MultiMechanics and Opterus R&D Set up Partnership to Create Advanced Material Models in Response to NASA Solicitation

MultiMechanics and Opterus R&D collaborate to create advanced material models in response to NASA solicitation. Collaboration will advance knowledge of thin-ply high strain composites for space application.

The MultiMechanics – Opterus collaboration will develop accurate, validated and usable software to predict the behavior of HSC structures, according to MultiMechanics. Image courtesy of MultiMechanics

MultiMechanics, a developer of multiscale composite modeling and simulation software, and Opterus R&D, a Colorado-based satellite component manufacturer specializing in the design and testing of deployable space structures, have announced a collaboration in response to a NASA Solicitation seeking further exploration of the use of thin-ply high strain composites (HSCs) for space applications. These advanced composites have the potential to reduce weight and increase the performance of space systems, but they exhibit behavior that is difficult to predict using currently available finite element analysis (FEA) tools.

Thin-ply HSCs are being used by Opterus in several commercial, NASA and DoD missions that achieve packaging and deployed stiffness performance. Compared to traditional composites, HSCs exhibit improved damage tolerance, resistance to microcracking, improved aging and fatigue resistance, reduced minimum-gauge thickness and increased scalability.

However, HSC materials behave in a complex manner that is difficult to predict. Strain levels in HSCs are up to 3x higher than in traditional composites, causing behaviors that are nonlinear with fiber tensile stiffening and compression softening and sensitive to creep and stress relaxation. Expensive, iterative physical testing is currently being used to study the loading-deformation and failure response of HSCs. The MultiMechanics – Opterus collaboration will develop accurate, validated and usable software to predict the behavior of HSC structures, according to MultiMechanics.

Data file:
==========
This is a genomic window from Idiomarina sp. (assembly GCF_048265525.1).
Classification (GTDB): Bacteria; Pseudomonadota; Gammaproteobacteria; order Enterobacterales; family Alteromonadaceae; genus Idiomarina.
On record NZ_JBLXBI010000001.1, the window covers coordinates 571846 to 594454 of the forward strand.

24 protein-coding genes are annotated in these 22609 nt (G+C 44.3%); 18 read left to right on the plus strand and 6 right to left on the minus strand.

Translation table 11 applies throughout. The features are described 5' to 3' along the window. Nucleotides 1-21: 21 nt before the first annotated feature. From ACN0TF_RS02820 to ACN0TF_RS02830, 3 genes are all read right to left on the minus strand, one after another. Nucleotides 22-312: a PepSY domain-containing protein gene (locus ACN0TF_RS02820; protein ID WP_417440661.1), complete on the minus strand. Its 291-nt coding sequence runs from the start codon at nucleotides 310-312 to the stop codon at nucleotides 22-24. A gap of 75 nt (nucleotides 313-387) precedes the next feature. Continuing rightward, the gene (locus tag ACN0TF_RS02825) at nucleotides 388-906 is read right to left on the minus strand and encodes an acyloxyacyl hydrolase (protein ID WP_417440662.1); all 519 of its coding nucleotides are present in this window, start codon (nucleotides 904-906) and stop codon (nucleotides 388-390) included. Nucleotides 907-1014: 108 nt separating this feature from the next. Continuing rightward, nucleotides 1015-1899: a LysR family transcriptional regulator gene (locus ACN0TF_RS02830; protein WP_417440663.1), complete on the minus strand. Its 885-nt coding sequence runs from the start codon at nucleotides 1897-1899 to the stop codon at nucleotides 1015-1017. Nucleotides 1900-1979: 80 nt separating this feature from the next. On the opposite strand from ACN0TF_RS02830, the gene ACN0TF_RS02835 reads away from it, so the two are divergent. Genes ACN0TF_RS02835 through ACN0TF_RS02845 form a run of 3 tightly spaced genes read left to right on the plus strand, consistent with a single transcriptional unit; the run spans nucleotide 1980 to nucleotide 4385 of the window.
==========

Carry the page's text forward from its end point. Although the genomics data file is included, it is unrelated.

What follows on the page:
In response to a NASA Solicitation and in order to accelerate the adoption of HSCs for space applications, Opterus R&D will create material models of HSCs that can be used in currently-available FEA systems. MultiMech will be used in this development due to its unique capabilities to model rate-dependent material behavior, a critical feature presented by HSCs.

“MultiMechanics offers the most computationally efficient material modeling platform, along with the broadest range of material options,” stated Dr. Thomas Murphey, President at Opterus R&D. “In addition to the advanced capabilities of their software, the MultiMechanics team has also shown an interest in and willingness to support the growing HSC community.”

Phase I of the program is to generate test data, exercise the current commercial version of MultiMech, and identify the best path forward to confirm that MultiMech can address all HSC analysis needs in the future. In Phase II, MultiMechanics will take a larger role aimed at implementing features specific to solving HSC engineering challenges.

“HSCs exhibit high potential for reduced weight and increased performance for several space applications,” says Dr. Flavio Souza, president and CTO at MultiMechanics. “We are proud to support Opterus R&D and the entire HSC community in their mission to accelerate the adoption of these promising materials.”

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